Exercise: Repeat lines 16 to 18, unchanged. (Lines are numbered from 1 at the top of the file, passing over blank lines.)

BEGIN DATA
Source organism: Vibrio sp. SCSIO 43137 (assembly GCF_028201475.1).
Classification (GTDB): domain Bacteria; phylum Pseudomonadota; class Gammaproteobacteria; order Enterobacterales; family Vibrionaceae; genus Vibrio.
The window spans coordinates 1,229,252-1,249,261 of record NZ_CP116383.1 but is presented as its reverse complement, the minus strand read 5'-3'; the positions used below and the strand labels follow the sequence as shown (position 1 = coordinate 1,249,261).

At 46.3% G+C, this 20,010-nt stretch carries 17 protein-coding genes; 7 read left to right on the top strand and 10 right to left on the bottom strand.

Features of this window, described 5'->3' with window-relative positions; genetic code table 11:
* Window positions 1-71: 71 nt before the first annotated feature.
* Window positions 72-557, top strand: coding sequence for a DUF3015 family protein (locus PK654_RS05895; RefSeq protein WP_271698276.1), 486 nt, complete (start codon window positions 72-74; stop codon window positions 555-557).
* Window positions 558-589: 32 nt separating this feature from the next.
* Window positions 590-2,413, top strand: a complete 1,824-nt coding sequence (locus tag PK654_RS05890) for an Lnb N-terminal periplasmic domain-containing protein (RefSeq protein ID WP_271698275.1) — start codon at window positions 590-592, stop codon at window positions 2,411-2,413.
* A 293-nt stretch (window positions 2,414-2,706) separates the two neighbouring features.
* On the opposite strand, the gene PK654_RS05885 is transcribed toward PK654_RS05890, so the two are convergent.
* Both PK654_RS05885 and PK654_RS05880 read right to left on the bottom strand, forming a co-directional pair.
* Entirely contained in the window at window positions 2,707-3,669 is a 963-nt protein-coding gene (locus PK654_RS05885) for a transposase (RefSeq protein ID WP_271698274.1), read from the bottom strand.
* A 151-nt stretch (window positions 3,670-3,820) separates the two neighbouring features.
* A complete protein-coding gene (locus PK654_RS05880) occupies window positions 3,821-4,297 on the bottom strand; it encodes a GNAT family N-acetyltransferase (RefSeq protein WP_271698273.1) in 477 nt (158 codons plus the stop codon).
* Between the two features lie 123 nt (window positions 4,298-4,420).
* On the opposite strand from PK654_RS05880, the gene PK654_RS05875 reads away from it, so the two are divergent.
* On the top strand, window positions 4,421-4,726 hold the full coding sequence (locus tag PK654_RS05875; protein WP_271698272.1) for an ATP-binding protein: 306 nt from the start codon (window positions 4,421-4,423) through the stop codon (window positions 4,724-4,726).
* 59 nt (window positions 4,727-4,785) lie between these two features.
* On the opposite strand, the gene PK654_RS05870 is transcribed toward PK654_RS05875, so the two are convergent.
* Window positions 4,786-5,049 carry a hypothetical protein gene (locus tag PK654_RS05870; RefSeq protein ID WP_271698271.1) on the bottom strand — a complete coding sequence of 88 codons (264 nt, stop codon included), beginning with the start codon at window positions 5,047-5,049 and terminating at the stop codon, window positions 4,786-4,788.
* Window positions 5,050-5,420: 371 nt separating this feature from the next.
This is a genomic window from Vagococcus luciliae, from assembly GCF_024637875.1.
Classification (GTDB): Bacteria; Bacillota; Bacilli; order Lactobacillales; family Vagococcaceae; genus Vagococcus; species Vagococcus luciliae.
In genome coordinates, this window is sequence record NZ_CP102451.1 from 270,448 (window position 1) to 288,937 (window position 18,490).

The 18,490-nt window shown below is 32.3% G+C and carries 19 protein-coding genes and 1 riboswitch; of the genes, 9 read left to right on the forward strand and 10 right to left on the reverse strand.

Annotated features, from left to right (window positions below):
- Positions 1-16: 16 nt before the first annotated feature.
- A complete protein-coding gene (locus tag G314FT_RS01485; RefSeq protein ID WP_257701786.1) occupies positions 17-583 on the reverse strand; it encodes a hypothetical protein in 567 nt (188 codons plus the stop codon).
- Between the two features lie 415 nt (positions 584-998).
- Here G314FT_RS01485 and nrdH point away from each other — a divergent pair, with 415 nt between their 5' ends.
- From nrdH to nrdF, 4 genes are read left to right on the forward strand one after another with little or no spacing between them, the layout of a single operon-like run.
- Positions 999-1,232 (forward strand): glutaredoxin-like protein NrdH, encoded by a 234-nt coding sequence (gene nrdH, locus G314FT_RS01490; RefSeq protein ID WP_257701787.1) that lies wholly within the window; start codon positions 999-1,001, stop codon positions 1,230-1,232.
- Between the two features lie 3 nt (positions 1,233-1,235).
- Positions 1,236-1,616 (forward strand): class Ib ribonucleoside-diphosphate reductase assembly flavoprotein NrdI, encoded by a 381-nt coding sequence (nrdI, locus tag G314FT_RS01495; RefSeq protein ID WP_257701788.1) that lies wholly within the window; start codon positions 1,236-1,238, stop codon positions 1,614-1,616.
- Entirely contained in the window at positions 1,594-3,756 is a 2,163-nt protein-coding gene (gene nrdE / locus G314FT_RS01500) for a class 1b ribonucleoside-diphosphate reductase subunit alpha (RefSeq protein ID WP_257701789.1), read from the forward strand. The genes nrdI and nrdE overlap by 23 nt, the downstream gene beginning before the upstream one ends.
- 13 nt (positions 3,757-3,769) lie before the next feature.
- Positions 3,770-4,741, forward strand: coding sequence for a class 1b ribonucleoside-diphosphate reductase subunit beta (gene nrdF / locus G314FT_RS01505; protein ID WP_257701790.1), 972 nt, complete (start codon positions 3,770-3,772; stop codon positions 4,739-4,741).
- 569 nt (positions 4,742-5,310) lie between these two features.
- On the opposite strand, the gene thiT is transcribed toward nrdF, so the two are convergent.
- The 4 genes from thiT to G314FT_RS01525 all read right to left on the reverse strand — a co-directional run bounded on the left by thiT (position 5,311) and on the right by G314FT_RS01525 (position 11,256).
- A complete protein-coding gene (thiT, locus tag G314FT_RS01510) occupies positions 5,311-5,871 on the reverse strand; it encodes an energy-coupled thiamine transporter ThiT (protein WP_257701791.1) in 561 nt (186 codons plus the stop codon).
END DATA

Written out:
* Between the two features lie 123 nt (window positions 4,298-4,420).
* On the opposite strand from PK654_RS05880, the gene PK654_RS05875 reads away from it, so the two are divergent.
* On the top strand, window positions 4,421-4,726 hold the full coding sequence (locus tag PK654_RS05875; protein WP_271698272.1) for an ATP-binding protein: 306 nt from the start codon (window positions 4,421-4,423) through the stop codon (window positions 4,724-4,726).